This motion declares those actions as war crimes. The systemic approach taken by the Russian military and the way in which its actions aim to leave nobody alive reaches the threshold whereby we can say the war of aggression on Ukraine amounts to genocide. That is what this motion does. If we pass this motion, we will be among a small number of houses of parliament to have given recognition to that statement, that is, that what Putin's war machine has done in Ukraine can only be described as genocide. The Cathaoirleach has had the opportunity to speak to Ukrainian people on the ground and he will be familiar with what they believe to have happened. They believe the clear intent of the Russian Federation, led by Putin, is to intimidate the citizens of Ukraine, as Ukrainian people, and make them subservient to that despot ruler. That meets the threshold of the description of genocide.
Language is important in all these case and we all make mistakes from time to time. I know a little about this. We need to be careful when we refer to the Russian Federation and Russia. We need to be guarded about this because this is not a Russian war. It is a Putin war. I know quite a number of people in Russia because the ALDE party I spoke about has an affiliate in Russia, a party called Yabloko. I spoke on Zoom to a number of people from that party yesterday. They want to make it painstakingly clear that the actions being taken by the Putin war machine do not reflect the sentiments, desires, wishes, goals or ambitions of many people in Russia. It is estimated through surveys that 30% of the Russian population does not support what is going on. However, there is a caveat to that figure. Russia is not like we are here when it comes to an opinion poll. If someone puts a microphone or a clipboard in front of people and asks them their opinion on the war, their immediate reaction will be to ask who is asking the question. It is unlikely to be an independent polling company. People are afraid to express an opinion and are more likely to indicate support for government action rather than what they really believe because of the fear of reprisals by the Putin war machine. While we must stand full-square behind and with the Ukrainian people in every way we can, we must also recognise there is a silent cohort of people in Russia who are desperately pained by what is happening.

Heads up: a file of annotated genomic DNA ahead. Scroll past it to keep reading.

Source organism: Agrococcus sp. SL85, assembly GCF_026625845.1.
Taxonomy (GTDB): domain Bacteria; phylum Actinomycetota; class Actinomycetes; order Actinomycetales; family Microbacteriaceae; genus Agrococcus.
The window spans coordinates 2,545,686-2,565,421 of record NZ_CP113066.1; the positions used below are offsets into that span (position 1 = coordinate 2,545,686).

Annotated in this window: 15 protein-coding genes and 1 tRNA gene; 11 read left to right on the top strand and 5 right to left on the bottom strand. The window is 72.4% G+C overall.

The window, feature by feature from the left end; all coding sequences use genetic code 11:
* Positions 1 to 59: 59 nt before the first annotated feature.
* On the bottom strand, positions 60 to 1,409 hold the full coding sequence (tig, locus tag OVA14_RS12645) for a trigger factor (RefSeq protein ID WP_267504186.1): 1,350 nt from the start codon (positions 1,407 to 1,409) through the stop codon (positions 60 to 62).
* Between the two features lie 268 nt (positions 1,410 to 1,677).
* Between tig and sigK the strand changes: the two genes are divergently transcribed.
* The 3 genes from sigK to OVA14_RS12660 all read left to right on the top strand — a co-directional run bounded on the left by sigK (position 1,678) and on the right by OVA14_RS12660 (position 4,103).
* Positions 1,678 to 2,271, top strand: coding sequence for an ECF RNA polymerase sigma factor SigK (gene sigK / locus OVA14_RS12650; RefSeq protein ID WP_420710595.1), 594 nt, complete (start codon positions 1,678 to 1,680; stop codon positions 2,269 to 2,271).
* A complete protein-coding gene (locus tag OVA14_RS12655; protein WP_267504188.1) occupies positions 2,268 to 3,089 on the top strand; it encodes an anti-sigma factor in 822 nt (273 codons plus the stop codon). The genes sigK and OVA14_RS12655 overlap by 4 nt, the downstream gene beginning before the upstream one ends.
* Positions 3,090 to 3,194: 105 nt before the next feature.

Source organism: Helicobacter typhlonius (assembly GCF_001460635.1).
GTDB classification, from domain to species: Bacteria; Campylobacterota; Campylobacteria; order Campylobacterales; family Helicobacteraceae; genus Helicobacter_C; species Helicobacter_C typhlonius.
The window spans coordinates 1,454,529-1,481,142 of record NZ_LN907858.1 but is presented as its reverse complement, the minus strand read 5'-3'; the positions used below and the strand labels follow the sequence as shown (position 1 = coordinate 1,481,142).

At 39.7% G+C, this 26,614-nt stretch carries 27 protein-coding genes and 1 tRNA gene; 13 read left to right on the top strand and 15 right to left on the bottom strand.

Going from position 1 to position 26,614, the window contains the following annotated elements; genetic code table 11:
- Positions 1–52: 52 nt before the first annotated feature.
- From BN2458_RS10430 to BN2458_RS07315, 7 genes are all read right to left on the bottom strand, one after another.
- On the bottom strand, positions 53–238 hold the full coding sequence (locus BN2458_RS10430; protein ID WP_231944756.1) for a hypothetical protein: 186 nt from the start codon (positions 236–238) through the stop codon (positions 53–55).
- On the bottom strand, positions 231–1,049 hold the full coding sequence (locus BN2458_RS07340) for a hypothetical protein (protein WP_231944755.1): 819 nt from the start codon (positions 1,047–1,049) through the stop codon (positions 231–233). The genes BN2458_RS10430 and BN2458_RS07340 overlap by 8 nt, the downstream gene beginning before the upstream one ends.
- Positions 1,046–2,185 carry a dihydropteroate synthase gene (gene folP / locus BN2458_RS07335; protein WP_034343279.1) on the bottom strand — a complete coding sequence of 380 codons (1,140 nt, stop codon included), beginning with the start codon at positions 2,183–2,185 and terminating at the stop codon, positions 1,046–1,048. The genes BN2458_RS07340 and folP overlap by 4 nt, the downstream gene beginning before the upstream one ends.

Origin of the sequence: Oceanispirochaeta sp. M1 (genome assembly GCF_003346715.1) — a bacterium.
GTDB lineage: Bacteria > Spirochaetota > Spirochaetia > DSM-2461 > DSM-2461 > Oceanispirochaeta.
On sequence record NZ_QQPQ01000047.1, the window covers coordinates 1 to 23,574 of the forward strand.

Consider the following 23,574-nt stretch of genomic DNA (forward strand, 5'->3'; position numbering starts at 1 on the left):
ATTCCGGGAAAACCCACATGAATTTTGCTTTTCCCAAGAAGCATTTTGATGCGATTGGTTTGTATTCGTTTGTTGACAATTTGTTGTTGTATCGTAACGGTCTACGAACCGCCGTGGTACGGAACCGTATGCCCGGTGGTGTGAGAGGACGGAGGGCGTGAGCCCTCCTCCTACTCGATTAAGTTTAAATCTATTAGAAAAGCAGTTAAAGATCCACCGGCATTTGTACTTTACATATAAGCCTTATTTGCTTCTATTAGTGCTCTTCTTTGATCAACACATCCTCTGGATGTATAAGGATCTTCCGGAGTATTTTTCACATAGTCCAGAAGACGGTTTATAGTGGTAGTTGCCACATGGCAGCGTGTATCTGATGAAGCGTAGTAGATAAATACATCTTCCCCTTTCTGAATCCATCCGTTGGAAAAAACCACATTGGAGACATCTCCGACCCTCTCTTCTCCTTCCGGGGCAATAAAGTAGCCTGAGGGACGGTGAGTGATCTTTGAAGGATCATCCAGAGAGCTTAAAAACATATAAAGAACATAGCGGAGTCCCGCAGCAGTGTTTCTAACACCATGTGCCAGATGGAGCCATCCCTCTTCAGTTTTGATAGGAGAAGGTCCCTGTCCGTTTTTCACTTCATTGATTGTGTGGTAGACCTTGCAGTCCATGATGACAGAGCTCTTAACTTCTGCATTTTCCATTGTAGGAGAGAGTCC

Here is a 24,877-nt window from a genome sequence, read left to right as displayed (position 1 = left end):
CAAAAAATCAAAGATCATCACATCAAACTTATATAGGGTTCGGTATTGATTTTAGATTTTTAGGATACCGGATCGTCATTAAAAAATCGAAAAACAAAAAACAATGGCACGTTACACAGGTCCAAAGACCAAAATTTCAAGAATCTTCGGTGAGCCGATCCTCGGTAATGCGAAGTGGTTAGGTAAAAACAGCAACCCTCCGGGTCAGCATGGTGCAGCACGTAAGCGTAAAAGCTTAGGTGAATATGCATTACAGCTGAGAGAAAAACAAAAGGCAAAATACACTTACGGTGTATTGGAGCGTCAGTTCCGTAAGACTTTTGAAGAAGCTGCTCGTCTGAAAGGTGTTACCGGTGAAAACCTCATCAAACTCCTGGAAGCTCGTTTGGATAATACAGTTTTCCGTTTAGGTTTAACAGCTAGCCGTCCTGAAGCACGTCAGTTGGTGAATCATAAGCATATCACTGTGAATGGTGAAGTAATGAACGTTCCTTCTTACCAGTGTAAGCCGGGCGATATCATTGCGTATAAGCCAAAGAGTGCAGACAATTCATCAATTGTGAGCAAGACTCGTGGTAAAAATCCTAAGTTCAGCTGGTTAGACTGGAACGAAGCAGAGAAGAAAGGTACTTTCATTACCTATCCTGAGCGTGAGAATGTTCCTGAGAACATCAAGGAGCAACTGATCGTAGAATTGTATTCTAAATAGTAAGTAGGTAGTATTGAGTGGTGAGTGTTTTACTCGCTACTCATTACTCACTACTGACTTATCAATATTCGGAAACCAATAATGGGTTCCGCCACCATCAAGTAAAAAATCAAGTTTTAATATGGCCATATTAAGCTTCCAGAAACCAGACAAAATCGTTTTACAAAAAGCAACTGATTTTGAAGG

This motion must be seen in the context of where Ireland has always stood. There are some who are somewhat ambiguous in their support for Ukraine because they think that approach flies in the face of what is often referred to as our neutrality. We are militarily neutral but you cannot be neutral in any shape or form from either a diplomatic or human nature perspective when you see a peaceful people getting on with their lives and doing their business and their neighbour decides to come and covet their land, their people and their assets. There is no place in the world for that anymore. Those kinds of battles were fought in a different century and diplomacy has moved on considerably. Going back to the approach of resolving issues through wars of aggression cannot be supported by anyone.